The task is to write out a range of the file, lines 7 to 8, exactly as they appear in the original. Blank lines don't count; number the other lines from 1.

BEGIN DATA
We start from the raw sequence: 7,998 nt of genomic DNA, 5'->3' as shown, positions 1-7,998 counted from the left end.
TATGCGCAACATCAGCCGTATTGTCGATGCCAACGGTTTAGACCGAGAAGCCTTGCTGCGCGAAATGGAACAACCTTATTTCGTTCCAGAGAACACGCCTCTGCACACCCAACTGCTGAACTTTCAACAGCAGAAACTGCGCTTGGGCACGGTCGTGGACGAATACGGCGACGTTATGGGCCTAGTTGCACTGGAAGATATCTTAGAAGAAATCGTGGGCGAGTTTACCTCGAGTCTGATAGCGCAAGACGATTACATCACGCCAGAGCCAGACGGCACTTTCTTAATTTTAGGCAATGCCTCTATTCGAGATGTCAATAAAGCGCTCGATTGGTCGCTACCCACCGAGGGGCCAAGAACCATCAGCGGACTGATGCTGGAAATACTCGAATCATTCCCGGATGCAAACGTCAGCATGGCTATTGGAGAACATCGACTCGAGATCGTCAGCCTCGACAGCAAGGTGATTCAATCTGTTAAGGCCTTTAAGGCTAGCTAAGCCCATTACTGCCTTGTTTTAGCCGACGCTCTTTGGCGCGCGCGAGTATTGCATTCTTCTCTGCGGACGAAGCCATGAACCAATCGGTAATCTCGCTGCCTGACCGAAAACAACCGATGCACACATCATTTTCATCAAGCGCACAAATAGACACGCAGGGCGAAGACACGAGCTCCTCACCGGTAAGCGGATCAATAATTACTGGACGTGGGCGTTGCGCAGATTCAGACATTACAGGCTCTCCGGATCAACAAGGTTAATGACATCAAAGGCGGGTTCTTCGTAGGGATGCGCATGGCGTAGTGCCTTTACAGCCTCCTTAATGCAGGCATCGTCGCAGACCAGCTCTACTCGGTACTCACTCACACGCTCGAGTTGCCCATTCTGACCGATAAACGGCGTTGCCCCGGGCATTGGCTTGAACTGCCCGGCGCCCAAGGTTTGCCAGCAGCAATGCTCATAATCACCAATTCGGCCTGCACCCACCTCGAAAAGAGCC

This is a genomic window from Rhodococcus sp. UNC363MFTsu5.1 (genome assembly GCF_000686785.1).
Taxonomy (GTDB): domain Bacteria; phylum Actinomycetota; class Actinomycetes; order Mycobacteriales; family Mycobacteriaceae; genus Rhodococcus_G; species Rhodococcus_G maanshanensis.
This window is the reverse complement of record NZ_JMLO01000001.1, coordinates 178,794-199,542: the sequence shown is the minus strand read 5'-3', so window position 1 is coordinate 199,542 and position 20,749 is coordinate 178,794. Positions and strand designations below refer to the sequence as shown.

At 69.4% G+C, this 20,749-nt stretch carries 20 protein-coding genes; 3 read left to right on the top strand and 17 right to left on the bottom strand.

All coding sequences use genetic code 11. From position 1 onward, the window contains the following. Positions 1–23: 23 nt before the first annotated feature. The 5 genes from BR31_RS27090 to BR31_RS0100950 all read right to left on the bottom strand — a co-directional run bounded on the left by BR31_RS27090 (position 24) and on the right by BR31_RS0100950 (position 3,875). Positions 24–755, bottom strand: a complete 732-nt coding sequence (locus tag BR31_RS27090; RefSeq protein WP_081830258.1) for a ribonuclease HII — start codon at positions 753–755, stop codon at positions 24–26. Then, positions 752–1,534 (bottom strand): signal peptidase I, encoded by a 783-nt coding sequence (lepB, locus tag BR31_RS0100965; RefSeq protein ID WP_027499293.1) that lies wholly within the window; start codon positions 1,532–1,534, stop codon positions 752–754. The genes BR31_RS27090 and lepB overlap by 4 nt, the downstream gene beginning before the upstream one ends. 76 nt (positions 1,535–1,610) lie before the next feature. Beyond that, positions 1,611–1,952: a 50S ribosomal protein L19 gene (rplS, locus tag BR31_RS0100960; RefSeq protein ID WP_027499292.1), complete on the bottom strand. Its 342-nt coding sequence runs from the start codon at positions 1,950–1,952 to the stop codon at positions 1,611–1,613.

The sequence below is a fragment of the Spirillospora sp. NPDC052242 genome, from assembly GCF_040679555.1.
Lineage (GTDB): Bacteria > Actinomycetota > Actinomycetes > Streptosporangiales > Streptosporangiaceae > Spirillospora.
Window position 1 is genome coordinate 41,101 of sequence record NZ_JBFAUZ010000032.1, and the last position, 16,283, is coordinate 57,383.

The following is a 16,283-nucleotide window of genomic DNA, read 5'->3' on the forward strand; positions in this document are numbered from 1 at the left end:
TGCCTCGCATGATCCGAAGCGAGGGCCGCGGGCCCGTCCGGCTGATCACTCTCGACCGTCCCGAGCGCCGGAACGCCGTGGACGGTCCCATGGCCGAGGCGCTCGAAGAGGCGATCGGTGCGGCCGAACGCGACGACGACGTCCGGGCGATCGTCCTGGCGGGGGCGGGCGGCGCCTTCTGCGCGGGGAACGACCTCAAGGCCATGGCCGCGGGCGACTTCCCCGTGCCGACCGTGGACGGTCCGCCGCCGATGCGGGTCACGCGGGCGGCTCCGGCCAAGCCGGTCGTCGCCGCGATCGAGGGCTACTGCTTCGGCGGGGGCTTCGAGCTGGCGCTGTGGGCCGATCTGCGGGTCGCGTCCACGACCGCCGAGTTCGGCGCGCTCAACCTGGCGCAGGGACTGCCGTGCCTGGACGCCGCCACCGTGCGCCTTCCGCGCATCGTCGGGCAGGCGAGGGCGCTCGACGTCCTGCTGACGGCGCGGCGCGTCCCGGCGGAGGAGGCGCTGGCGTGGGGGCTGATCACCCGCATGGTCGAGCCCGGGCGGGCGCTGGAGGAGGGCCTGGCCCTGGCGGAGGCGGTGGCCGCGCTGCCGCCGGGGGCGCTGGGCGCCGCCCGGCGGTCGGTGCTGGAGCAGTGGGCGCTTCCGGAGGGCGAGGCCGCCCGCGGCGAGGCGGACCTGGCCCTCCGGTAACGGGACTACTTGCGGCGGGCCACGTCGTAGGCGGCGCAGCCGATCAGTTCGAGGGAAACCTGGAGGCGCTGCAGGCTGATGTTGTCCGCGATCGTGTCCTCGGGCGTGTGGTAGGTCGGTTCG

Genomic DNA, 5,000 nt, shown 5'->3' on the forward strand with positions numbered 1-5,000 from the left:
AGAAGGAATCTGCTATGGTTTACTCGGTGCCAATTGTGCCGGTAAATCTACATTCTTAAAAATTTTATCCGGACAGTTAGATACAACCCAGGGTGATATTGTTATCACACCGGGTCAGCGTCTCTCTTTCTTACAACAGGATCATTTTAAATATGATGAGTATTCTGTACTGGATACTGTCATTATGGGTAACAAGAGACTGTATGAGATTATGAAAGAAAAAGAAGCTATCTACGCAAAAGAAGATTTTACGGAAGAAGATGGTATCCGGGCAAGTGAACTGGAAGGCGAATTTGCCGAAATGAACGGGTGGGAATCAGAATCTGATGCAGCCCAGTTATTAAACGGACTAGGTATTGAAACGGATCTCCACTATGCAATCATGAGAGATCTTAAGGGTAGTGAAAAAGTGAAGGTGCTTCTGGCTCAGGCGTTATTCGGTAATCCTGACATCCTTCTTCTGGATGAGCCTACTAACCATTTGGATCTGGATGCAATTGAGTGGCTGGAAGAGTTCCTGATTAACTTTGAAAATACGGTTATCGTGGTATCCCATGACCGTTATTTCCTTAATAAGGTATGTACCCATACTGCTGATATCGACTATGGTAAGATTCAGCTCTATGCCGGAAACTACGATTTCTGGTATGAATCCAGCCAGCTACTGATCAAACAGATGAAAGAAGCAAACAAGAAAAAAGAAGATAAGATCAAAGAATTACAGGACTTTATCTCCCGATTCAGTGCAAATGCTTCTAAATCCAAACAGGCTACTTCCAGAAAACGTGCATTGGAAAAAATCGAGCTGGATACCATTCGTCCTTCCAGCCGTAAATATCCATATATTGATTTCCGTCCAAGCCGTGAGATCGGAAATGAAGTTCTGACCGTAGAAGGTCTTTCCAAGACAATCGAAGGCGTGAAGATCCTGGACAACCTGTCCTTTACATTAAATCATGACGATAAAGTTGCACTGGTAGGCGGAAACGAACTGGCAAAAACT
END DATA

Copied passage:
All coding sequences use genetic code 11. From position 1 onward, the window contains the following. Positions 1–23: 23 nt before the first annotated feature. The 5 genes from BR31_RS27090 to BR31_RS0100950 all read right to left on the bottom strand — a co-directional run bounded on the left by BR31_RS27090 (position 24) and on the right by BR31_RS0100950 (position 3,875). Positions 24–755, bottom strand: a complete 732-nt coding sequence (locus tag BR31_RS27090; RefSeq protein WP_081830258.1) for a ribonuclease HII — start codon at positions 753–755, stop codon at positions 24–26. Then, positions 752–1,534 (bottom strand): signal peptidase I, encoded by a 783-nt coding sequence (lepB, locus tag BR31_RS0100965; RefSeq protein ID WP_027499293.1) that lies wholly within the window; start codon positions 1,532–1,534, stop codon positions 752–754. The genes BR31_RS27090 and lepB overlap by 4 nt, the downstream gene beginning before the upstream one ends. 76 nt (positions 1,535–1,610) lie before the next feature. Beyond that, positions 1,611–1,952: a 50S ribosomal protein L19 gene (rplS, locus tag BR31_RS0100960; RefSeq protein ID WP_027499292.1), complete on the bottom strand. Its 342-nt coding sequence runs from the start codon at positions 1,950–1,952 to the stop codon at positions 1,611–1,613.

The sequence below is a fragment of the Spirillospora sp. NPDC052242 genome, from assembly GCF_040679555.1.